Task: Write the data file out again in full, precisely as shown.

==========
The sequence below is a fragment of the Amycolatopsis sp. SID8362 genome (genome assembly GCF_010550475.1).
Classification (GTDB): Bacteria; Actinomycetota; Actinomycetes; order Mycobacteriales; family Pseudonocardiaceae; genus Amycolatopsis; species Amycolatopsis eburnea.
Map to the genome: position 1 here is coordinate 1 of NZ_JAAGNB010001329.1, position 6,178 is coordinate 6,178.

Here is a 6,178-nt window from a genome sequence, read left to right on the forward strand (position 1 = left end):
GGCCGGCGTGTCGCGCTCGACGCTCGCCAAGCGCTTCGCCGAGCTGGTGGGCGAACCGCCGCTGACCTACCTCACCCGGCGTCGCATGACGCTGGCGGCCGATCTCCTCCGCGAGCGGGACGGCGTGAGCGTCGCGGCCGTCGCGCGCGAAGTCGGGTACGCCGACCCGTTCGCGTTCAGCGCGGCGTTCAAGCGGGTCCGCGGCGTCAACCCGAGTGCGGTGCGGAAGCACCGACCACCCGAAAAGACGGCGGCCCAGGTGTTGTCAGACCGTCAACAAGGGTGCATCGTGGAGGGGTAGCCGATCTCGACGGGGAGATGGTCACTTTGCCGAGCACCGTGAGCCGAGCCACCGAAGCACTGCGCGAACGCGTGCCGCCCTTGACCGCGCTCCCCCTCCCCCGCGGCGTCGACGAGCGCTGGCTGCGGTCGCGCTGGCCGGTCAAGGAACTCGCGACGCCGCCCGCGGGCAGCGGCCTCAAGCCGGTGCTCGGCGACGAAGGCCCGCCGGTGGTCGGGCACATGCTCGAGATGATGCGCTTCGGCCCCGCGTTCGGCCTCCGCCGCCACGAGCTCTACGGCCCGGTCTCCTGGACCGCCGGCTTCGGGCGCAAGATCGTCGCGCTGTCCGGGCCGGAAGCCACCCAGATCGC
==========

The sequence below is a fragment of the Amycolatopsis sp. SID8362 genome (genome assembly GCF_010550475.1).
Classification (GTDB): Bacteria; Actinomycetota; Actinomycetes; order Mycobacteriales; family Pseudonocardiaceae; genus Amycolatopsis; species Amycolatopsis eburnea.
Map to the genome: position 1 here is coordinate 1 of NZ_JAAGNB010001329.1, position 6,178 is coordinate 6,178.

Here is a 6,178-nt window from a genome sequence, read left to right on the forward strand (position 1 = left end):
GGCCGGCGTGTCGCGCTCGACGCTCGCCAAGCGCTTCGCCGAGCTGGTGGGCGAACCGCCGCTGACCTACCTCACCCGGCGTCGCATGACGCTGGCGGCCGATCTCCTCCGCGAGCGGGACGGCGTGAGCGTCGCGGCCGTCGCGCGCGAAGTCGGGTACGCCGACCCGTTCGCGTTCAGCGCGGCGTTCAAGCGGGTCCGCGGCGTCAACCCGAGTGCGGTGCGGAAGCACCGACCACCCGAAAAGACGGCGGCCCAGGTGTTGTCAGACCGTCAACAAGGGTGCATCGTGGAGGGGTAGCCGATCTCGACGGGGAGATGGTCACTTTGCCGAGCACCGTGAGCCGAGCCACCGAAGCACTGCGCGAACGCGTGCCGCCCTTGACCGCGCTCCCCCTCCCCCGCGGCGTCGACGAGCGCTGGCTGCGGTCGCGCTGGCCGGTCAAGGAACTCGCGACGCCGCCCGCGGGCAGCGGCCTCAAGCCGGTGCTCGGCGACGAAGGCCCGCCGGTGGTCGGGCACATGCTCGAGATGATGCGCTTCGGCCCCGCGTTCGGCCTCCGCCGCCACGAGCTCTACGGCCCGGTCTCCTGGACCGCCGGCTTCGGGCGCAAGATCGTCGCGCTGTCCGGGCCGGAAGCCACCCAGATCGC